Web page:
On the other hand, experimental ethnography has an affinity to “pure/basic” models of research because of its positive view of, exploration of, and contribution to theory and theoretical issues. Yet, the primacy given to on the ground relevance of fieldwork in its very conduct and processes, makes this quite clearly distinct from positivist and neopositivist social sciences. Further, the conception of experimentation is dramatically different and, with a little heuristic exaggeration, can be clearly expressed: In this third emergent paradigm of experimental ethnography, “knowledge” is not being “tested” for truth to produce facts by a determined structure of fieldwork procedures that processes these knowledge-facts (verifies, accumulates, and stockpiles); instead, “fieldwork practices” are being “recombined” to explore their utility in the recirculation of given knowledge in a relevant manner by the very activity of the exploratory bricolage. This exploration for utility is where a different notion of experimentality enters into play. Based on the etymological meaning of “putting out” (exo-) into danger or risk (peril), fieldwork itself is at peril and is perilous locus of “failure,” i.e., shortcomings, inadequacies, partial results, etc. Since, the subject and criteria of “failure” in (all kinds of) ethnography is a huge topic that must be reserved for a different occasion, note here that the experimentality of this emergent kind of ethnography is a kind of bricolage of fieldwork in which concepts, methods, techniques from various fields of art (scenography, museumography, art installation, performance arts) are recombined with the inherited methodologies of anthropology.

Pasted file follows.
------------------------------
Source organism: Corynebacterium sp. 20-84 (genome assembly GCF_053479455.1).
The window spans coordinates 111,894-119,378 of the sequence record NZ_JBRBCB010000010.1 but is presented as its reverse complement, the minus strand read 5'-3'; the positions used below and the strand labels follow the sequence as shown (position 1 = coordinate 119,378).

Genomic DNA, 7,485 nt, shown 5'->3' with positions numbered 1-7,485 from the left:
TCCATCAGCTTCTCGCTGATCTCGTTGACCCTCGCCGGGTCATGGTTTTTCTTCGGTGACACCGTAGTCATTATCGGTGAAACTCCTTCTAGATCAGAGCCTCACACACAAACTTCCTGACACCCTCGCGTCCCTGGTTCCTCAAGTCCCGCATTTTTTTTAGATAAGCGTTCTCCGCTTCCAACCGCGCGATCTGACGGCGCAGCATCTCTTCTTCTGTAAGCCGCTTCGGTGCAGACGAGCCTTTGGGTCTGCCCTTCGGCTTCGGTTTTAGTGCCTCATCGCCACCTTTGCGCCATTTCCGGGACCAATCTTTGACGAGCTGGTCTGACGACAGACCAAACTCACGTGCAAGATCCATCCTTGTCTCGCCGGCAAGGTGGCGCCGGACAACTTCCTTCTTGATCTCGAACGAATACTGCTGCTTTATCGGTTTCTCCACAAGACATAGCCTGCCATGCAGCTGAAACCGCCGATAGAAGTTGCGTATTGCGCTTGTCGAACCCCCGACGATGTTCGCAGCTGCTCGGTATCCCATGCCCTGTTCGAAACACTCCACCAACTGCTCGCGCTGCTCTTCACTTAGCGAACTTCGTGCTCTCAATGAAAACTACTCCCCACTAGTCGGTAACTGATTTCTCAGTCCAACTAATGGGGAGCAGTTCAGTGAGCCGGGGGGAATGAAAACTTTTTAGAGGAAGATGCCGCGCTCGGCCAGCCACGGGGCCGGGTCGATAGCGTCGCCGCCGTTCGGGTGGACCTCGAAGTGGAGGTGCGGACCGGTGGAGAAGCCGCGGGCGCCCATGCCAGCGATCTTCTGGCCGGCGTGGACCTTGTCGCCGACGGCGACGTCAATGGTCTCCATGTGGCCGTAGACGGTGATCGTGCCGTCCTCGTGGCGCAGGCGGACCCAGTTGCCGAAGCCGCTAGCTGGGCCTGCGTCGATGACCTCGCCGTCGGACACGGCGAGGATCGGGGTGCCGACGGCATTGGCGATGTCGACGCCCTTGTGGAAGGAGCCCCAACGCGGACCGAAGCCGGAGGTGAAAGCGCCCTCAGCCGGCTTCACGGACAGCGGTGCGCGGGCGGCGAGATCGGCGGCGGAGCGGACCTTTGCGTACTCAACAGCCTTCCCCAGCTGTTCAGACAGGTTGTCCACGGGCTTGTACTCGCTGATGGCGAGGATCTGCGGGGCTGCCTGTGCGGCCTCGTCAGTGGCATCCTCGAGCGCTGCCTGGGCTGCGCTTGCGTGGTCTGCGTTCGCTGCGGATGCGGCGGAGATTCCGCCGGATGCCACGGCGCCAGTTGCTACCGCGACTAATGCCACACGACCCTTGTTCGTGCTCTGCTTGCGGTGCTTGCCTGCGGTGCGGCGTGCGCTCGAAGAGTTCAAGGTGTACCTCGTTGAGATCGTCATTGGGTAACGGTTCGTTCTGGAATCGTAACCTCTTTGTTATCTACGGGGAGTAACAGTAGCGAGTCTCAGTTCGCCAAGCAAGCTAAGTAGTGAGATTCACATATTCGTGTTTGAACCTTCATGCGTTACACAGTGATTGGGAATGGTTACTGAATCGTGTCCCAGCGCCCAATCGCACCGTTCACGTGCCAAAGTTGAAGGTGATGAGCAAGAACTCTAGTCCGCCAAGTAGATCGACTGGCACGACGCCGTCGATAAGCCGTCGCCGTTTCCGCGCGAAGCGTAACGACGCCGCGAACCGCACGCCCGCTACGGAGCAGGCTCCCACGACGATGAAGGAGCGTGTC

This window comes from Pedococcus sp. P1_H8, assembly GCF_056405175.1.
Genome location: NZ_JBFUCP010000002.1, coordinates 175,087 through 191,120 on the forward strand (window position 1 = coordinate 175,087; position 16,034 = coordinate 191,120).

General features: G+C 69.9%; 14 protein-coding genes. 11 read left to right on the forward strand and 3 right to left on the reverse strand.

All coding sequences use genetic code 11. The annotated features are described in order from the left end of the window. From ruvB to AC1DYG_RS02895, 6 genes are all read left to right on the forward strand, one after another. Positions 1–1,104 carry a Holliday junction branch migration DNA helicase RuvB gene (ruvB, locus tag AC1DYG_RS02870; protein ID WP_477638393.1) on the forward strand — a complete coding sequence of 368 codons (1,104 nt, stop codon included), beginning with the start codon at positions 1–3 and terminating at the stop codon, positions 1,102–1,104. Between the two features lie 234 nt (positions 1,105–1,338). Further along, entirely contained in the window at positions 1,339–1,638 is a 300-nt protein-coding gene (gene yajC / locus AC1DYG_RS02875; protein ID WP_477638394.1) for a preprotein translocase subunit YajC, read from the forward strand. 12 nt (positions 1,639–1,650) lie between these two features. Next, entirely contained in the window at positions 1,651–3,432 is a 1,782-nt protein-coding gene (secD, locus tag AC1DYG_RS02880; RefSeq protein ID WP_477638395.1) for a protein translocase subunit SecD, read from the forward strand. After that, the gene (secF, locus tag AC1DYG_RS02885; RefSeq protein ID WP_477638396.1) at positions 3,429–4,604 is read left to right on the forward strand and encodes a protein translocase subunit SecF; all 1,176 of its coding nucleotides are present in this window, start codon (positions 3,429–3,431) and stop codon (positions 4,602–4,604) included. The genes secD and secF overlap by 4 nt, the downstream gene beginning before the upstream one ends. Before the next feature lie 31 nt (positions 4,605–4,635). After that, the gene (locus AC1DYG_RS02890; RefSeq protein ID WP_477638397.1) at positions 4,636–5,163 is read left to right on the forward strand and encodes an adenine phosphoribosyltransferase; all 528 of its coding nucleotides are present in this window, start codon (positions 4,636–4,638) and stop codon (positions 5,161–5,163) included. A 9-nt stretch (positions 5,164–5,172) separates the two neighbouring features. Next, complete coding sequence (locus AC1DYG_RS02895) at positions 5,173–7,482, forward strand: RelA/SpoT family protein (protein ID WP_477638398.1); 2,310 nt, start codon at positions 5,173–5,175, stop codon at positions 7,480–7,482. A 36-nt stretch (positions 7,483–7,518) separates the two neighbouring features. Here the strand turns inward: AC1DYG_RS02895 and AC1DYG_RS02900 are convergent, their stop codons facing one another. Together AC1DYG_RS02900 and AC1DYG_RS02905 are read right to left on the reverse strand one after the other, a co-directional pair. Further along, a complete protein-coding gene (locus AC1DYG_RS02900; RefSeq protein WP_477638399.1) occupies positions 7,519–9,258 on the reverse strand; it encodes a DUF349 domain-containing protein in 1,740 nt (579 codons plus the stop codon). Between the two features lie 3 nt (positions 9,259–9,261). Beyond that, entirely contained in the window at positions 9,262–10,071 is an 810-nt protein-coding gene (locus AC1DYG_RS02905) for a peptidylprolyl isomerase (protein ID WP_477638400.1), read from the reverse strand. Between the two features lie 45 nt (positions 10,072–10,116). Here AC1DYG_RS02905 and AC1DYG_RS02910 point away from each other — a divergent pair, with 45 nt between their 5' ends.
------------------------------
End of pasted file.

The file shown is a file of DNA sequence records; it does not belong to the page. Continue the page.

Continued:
Basic publications and further readings on Experimental Ethnography

Invisible Theatre of Ethnography: Performative Principles of Fieldwork

The Past as Transcultural Space: Using Ethnographic Installation in the Study of Archaeology

Ethnography in the Forest: An Analysis of Ethics in the Morals of Anthropology

Between Pure and Applied Research: Experimental Ethnography in a Transcultural Tourist Art World

Art-writing in the modern Maya art world of Chichén Itzá: Transcultural ethnography and experimental fieldwork

Community Collaboration and Ethnographic Intervention

See also writings on SELT, School of Experimental Language Training




© 2004 – 2017 osea-cite. all rights reserved. | osea-cite home | contact us | privacy policy